In Review: Justice League #52

I love the focus on Lex Luthor. I want more!

The covers: Lex Luthor smiles as he opens his shirt revealing the iconic Superman S. The image by Paul Pelletier, Tony Kordos , and Adriano Lucas is accompanied by text that reads “Meet the New Man Of Steel…” Metropolis, and the world, is in a whole lot of trouble. Great artwork, with the smug look on Luthor’s face perfect for what he’s doing and the coloring is also great, putting his face in darkness to keep him evil and the glow from the S and his suit showing he’s not the same Superman. This is a sweet tease! Overall grade: A

The story: What a sensational story! “That Which You Manifest Is Before You” is by Dan Jurgens and focuses on Lex Luthor. Fresh from living on Apokolips after the Darkseid War, Luthor is back in Metropolis at The Daily Planet. He’s learned that the recently deceased Kryptonian’s cape is on display under glass. The bald baddie can’t understand why it’s there. Perry White appears and tells him, “We decided to honor his heroism and sacrifice with this display. People want to pay their respects. They can do so here.” This comes off as maudlin to Luthor, but before he can probe the editor further the title group appears. Luthor reveals why he’s back on Earth and the JL tells him what happened to Superman. In seven pages Jurgens has brought Luthor home and gives him a purpose: to be Metropolis’s new hero. The issue focuses on Lex’s attempts to be a superhero. His final words on Page 8 give readers a fantastic peek into this megalomaniac’s mind. He hasn’t returned to Earth empty handed; in addition to the power suit, he’s got an item that could reintroduce several characters back to the DC Universe after the Rebirth. Pages 14 – 15 perfectly show how he’s willing to be a hero, but how he goes about his heroics will cause harm. Just when the reader thinks that Luthor is going to finally do the right thing, 18 and 19 show his horrible heart, with the final page being a fantastic, arrogant climax. This is how Lex Luthor should be written. Overall grade: A

The art: The penciller of this issue is Tom Grummett and his inkers are Danny Miki, Mark Morales, and Scott Hanna. I wish that DC had specified who did what pages, so that I could address my comments to the correct person. Regardless, the visuals on this book look good. The first page is a full page splash of the Man of Steel’s cape. It’s a great visual to open the book because of the importance Luthor places on it. Pages 2 and 3 are a double-paged splash showing the lobby of The Daily Planet which contains the cape on display. It also establishes Lex’s new look and how imposing he is compared to those guarding the cape. 6 and 7 show the League confronting the former villain, and they don’t look happy. I’m grown used to seeing the Flash be a happy go lucky character in other books — not here. This is the angriest I’ve seen the fastest man alive in some time. The tight close up on Luthor at the bottom of Page 8  is great. The reveal of his takeaway from Apokolips on 9 is cool and I love where he keeps it. The heroics he engages in on 11 – 13 are purposely similar to actions that Superman would engage in, which had me thinking he might be changing, but 15 – 16, in strict six panel pages, visually show that a tiger can’t change his stripes. This six panel layout returns for 18 and 19, returning him to his horrible roots. The final page is a full page splash that is both thrilling and awful. The position of the American flag in the illustration is like a cherry on top. I’m liking this art. Overall grade: A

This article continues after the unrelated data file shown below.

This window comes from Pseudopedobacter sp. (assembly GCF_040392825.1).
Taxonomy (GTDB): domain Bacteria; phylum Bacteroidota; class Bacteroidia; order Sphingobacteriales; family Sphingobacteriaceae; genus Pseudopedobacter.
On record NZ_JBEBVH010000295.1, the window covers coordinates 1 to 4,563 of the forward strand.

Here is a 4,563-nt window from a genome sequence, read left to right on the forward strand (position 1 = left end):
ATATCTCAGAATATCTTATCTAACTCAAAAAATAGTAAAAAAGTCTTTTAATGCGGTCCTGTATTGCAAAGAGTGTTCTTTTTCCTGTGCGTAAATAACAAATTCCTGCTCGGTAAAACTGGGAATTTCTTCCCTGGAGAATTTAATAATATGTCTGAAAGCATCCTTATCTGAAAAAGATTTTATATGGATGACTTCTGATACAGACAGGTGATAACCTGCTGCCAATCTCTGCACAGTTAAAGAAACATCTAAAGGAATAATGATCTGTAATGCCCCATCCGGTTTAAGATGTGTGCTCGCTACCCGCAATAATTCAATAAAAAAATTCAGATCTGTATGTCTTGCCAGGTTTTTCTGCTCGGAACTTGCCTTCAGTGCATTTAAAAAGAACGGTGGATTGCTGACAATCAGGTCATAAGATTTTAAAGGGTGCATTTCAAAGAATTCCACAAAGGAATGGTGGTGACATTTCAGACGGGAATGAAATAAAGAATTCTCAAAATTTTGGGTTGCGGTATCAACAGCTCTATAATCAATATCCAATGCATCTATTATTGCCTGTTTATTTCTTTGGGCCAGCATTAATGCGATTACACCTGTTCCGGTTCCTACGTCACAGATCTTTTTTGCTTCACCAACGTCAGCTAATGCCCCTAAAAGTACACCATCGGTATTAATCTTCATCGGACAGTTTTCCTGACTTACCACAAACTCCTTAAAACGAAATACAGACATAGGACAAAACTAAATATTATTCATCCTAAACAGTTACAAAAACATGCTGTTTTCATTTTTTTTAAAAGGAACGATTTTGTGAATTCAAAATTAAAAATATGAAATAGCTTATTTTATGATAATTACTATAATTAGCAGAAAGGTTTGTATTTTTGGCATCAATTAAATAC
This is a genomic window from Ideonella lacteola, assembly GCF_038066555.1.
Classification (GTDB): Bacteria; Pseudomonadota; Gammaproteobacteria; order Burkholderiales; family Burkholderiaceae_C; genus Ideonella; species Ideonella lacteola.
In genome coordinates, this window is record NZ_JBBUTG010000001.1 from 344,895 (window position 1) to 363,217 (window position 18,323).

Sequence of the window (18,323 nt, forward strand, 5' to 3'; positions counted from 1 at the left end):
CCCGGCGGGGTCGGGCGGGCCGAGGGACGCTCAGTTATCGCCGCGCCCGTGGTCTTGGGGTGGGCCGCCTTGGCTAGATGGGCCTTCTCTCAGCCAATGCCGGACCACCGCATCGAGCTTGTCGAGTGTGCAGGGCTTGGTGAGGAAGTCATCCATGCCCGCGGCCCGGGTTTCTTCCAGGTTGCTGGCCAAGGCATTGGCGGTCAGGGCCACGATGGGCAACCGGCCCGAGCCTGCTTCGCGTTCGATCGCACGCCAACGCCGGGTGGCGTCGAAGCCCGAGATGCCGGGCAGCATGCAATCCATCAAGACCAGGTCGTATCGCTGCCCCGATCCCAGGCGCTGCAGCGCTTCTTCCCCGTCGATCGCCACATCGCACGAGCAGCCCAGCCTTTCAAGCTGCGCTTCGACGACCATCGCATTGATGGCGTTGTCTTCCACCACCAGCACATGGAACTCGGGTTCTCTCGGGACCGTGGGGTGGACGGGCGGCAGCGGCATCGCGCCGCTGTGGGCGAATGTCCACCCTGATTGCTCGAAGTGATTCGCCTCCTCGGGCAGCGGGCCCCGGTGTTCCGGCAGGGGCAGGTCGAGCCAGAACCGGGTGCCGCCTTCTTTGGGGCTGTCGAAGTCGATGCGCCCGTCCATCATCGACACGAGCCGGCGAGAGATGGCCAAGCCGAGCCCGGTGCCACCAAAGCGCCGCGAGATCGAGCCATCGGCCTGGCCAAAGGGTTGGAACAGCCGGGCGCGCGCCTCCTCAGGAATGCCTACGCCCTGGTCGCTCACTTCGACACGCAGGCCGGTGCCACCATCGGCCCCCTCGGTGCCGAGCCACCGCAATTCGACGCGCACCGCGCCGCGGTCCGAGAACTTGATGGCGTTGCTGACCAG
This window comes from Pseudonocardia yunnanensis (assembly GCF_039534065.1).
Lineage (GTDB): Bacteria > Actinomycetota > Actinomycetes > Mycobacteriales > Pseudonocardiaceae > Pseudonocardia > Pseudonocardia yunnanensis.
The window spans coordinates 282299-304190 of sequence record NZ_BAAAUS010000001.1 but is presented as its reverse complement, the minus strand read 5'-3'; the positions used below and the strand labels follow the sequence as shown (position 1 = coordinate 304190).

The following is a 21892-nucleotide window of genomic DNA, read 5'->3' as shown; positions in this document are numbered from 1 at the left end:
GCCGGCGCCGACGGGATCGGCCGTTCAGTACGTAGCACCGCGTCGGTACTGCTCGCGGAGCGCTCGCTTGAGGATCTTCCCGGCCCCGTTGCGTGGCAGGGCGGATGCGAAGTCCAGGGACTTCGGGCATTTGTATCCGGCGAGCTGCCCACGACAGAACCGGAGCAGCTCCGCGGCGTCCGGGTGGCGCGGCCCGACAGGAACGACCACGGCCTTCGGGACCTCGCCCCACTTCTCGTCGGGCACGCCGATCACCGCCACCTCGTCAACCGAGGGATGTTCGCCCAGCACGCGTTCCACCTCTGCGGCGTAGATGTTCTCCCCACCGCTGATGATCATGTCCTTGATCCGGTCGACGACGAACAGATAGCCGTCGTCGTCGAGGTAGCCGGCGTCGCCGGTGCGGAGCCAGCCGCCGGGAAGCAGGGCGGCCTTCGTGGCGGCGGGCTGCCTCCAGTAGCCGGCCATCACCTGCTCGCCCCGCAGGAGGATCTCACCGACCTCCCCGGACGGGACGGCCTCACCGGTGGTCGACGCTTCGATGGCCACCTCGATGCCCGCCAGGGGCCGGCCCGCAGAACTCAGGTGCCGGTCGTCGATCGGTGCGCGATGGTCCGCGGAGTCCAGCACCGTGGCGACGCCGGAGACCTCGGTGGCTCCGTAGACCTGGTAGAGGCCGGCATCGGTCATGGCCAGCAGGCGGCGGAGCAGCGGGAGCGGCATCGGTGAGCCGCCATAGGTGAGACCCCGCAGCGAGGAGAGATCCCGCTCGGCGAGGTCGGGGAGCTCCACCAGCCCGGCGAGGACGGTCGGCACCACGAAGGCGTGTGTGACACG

The colors: When a book focuses on Superman, the colors should be bold to match his iconic stature. Even if the Superman is Lex Luthor, I want the colors bold, and Gabe Eltaeb makes them so. The first page of the book uses colors to create depth in the man of steel’s cape. The glow that continually comes out of Luthor’s armor makes him seem like a cobra ready to strike at any moment, and also makes him visually different from all other characters. The Daily Planet’s lobby is decorated in the expected classic gold trim. When Luthor goes out to prove his heroic nature it’s night, but Eltaeb keeps things bright while maintaining the feel of the evening. The greens used on Page 11 are great, and I love that Luthor’s inner thoughts are also green, giving an envious feel to all that he’s thinking as he tries to best the memory of the fallen Superman. Strong work. Overall grade: A

The letters: Carlos M. Mangual creates dialogue, the story’s title, the issue’s credits, sounds, narration, yells, newspaper text, and the tease for Action Comics. I’m never happy when a book’s dialogue is done in the same font as the narration, and that is the case with this issue, but Mangual does something I’ve not seen before, and it makes me happy. Luthor’s thoughts get quotation marks; this is more than enough to set it apart from dialogue and keeps me a happy camper. The sounds on this book also deserve a mention, especially those coming from the item Lex has secreted back to Earth. Overall grade: A

The final line: I love the focus on Lex Luthor. I love how he tries to be as good as Superman. I love that he’s continuing to be the awful, arrogant character he is. I want more! Overall grade: A

To find out more about this book or other titles with characters from the Justice League go to

Patrick Hayes was a contributor to the Comic Buyer's Guide for several years with "It's Bound to Happen!" and he's reviewed comics for TrekWeb and TrekCore. He's taught 8th graders English for 20 years and has taught high school English for five years and counting. He reads everything as often as he can, when not grading papers or looking up Star Trek, Star Wars, or Indiana Jones items online.
    No Comment